Royal Society of Medicine

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Not to be confused with Royal Medical Society. ‹See Tfd›
The Royal Society of Medicine headquarters, 1 Wimpole Street, London, England.

The Royal Society of Medicine (RSM) is a British charitable organisation whose main purpose is as a provider of medical education, running over 350 meetings and conferences each year.

History[edit]

The society was originally founded on 22 May 1805 as the Medical and Chirurgical Society of London when leading members of the Medical Society of London split from the society to form a new society that would bring together branches of the medical profession "for the purpose of conversation on professional subjects, for the reception of communications and for the formation of a library". It adopted the current name of Royal Society of Medicine in 1907 when a number of independent societies, including the Epidemiological Society of London founded in 1850, whose members had included John Snow,[1] and the Pathological Society of London merged with the society under a new Royal Charter. The full list [2] of the 17 specialist societies which merged with the Royal Society of Medicine at that time was:

  • Pathological Society of London (founded 1846 - merged 1907),
  • Epidemiological Society of London (1850-1907),
  • Odontological Society of Great Britain (1856-1907),
  • Obstetrical Society of London (1858-1907),
  • Clinical Society of London (1867-1907),
  • Dermatological Society of London (1882-1907),
  • British Gynaecological Society (1884-1907),
  • Neurological Society of London (1886-1907),
  • British Laryngological, Rhinological and Otological Association (1888-1907),
  • Laryngological Society of London (1893-1907),
  • Society of Anaesthetists (1893-1908),
  • Dermatological Society of Great Britain and Ireland (1894-1907),
  • British Balneological and Climatology Society (1895-1909),
  • Otological Society of the United Kingdom (1899-1907),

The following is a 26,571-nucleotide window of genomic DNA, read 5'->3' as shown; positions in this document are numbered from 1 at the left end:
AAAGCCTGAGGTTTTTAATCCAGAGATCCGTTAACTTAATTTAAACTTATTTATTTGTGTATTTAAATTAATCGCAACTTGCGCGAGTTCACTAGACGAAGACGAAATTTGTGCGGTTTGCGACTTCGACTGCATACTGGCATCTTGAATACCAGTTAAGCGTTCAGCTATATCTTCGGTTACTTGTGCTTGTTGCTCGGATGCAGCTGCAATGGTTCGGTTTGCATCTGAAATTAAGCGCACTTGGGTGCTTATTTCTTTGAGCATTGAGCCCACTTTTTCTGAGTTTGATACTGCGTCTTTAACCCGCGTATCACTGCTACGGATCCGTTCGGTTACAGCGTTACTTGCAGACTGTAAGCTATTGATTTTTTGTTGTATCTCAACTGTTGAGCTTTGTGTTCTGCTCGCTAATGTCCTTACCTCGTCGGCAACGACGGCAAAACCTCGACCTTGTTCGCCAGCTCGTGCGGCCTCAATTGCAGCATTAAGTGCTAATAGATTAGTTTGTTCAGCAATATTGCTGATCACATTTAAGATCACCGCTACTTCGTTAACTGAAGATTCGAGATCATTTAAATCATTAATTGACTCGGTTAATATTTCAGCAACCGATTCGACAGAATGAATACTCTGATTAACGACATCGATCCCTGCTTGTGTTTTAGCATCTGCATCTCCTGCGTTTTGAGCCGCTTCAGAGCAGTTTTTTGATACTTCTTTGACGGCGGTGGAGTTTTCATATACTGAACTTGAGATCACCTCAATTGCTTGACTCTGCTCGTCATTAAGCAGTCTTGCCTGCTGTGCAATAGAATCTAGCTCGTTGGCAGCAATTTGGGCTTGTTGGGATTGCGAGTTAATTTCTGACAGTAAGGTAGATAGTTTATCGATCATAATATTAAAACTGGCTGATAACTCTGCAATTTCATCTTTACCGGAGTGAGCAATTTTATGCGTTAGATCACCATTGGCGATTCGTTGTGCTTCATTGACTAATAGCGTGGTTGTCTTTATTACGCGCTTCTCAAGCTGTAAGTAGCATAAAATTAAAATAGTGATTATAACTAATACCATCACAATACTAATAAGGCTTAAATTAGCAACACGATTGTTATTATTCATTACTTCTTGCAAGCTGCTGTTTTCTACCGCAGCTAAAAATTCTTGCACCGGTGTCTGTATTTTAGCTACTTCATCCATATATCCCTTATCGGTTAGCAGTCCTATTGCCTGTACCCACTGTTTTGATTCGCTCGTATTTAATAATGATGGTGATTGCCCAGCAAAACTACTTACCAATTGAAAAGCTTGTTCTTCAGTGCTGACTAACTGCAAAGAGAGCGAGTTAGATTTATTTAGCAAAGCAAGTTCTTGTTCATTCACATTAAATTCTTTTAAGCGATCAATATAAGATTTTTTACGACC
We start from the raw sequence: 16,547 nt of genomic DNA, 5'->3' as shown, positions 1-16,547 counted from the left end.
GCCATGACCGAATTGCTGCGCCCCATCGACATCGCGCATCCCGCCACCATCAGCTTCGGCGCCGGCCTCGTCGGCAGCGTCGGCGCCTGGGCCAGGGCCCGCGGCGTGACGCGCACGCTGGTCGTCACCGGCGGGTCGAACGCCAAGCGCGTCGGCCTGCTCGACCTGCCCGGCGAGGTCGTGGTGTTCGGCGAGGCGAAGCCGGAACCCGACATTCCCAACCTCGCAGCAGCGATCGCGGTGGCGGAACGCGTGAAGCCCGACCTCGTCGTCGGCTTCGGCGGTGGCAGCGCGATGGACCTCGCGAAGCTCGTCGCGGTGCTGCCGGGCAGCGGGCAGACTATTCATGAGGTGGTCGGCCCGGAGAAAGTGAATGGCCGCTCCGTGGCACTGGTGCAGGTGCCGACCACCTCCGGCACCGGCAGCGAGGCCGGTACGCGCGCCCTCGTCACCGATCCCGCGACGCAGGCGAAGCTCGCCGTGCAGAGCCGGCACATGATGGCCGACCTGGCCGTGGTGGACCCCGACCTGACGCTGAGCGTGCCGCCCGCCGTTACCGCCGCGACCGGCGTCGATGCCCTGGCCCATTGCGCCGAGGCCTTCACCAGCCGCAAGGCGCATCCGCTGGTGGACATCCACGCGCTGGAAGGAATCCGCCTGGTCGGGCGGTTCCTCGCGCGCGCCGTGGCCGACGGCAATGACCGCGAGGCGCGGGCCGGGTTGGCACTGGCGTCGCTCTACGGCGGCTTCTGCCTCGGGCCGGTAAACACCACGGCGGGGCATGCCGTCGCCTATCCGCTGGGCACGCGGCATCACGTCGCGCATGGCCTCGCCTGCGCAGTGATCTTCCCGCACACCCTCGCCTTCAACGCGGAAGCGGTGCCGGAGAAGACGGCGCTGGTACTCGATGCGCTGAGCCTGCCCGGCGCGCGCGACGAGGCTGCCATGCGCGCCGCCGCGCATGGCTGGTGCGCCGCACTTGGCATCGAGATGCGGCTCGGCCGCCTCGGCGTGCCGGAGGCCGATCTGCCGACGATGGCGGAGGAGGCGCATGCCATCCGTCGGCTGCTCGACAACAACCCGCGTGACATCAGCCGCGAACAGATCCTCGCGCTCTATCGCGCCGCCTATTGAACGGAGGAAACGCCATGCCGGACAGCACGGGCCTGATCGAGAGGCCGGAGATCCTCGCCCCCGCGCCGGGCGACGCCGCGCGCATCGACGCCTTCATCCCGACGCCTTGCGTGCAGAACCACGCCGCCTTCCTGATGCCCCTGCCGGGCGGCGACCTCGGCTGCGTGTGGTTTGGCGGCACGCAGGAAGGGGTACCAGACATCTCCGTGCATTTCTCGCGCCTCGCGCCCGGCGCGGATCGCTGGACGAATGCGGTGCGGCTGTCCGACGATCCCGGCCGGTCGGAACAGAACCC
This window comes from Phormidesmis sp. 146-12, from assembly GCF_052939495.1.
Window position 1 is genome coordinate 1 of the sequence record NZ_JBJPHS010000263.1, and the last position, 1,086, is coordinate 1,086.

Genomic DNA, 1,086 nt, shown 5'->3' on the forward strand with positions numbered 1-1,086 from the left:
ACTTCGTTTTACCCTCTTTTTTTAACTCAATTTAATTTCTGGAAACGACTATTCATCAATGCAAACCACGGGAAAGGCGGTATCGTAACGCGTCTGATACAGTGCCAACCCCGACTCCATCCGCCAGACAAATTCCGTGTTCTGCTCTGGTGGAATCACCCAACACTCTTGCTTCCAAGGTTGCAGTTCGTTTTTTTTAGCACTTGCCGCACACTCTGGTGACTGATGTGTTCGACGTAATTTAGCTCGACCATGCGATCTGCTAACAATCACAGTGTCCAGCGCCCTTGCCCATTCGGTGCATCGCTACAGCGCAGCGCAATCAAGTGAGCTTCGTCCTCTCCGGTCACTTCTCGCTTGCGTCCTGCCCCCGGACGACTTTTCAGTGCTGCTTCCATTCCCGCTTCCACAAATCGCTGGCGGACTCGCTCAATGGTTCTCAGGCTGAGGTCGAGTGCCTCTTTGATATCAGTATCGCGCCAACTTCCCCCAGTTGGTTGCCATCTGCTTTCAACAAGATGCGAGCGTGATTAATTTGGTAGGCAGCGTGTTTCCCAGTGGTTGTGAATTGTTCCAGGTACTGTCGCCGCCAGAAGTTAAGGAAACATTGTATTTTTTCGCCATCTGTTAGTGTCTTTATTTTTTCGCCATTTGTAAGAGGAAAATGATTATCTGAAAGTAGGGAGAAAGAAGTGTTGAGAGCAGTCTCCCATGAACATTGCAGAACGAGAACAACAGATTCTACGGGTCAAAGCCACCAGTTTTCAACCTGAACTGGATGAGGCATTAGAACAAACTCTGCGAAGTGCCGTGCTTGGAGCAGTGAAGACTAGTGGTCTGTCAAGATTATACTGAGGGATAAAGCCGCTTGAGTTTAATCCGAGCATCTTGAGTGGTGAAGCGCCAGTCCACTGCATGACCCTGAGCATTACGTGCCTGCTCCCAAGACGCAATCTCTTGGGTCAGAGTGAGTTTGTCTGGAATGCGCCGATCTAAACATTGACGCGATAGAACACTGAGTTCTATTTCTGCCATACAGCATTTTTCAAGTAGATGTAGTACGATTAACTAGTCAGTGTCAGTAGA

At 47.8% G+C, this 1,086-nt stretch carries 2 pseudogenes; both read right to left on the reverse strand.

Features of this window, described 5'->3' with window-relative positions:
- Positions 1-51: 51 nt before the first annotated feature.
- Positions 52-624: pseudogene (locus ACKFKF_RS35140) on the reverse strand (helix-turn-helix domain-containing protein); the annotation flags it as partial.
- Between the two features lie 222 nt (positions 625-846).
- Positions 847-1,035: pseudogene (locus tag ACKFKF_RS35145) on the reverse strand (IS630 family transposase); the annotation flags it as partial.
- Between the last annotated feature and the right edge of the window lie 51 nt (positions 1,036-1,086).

• Society for the Study of Diseases in Children (1900-1908),
  • British Electrotherapeutic Society (1901-1907),
  • Therapeutical Society (1902-1907).

The Society today[edit]

The present headquarters of the RSM are in an Edwardian baroque building completed in 1912 by John Belcher at 1 Wimpole Street, London and contain one of the largest postgraduate medical libraries in Europe. The Society publishes an eponymous Journal, the JRSM. For those potentially interested in becoming a doctor and wanting to know what it entails, the society also publishes a comprehensive guide to medical school application, entitled A career in medicine. The society also owns the nearby Chandos House, designed by the 18th century architect Robert Adam, which it runs as a venue facility.

Scientists are elected to the Society following nomination and committee review. It takes members from a wide range of professions including medicine, dentistry, veterinary sciences and allied healthcare specialities. It also welcomes students members of medicine, dentistry and veterinary science to join. An elite group of physicians or scientists are elected annually to fellowship or as Honorary Fellows. Elected fellows correspond to members of the Institute of Medicine in the USA.

It is not to be confused with the older Medical Society of London (1770), Royal Medical Society (Edinburgh, 1737), Royal Society (1660) or (Worshipful) Society of Apothecaries of London (1617).

New Authored Medical Book Award[edit]

The Society of Authors administers the prize annually for medical books published in Britain. The principal aim of the prize is to encourage authors who work in the UK and write for medical students, medical professionals or the general public.

The 2008 New Authored Book Award went to Professor Michael Wilson [3] for his work Bacteriology of Humans: An Ecological Perspective.[4]

Presidents[edit]

Honorary Fellowships[edit]

The origins of the Society's Honorary Fellowship may be traced back to the first meeting in 1805 of the Medical and Chirurgical Society of London, when the following resolution was passed: 'That Gentlemen who have eminently distinguished themselves in Sciences connected with Medicine, but who are not of the Medical Profession, or do not practise therein, be admissible as Honorary Members'.[5] A further resolution elected the following inaugural Honorary Members:[5]

Later Honorary Follows have included:

Edward Jenner Medal[edit]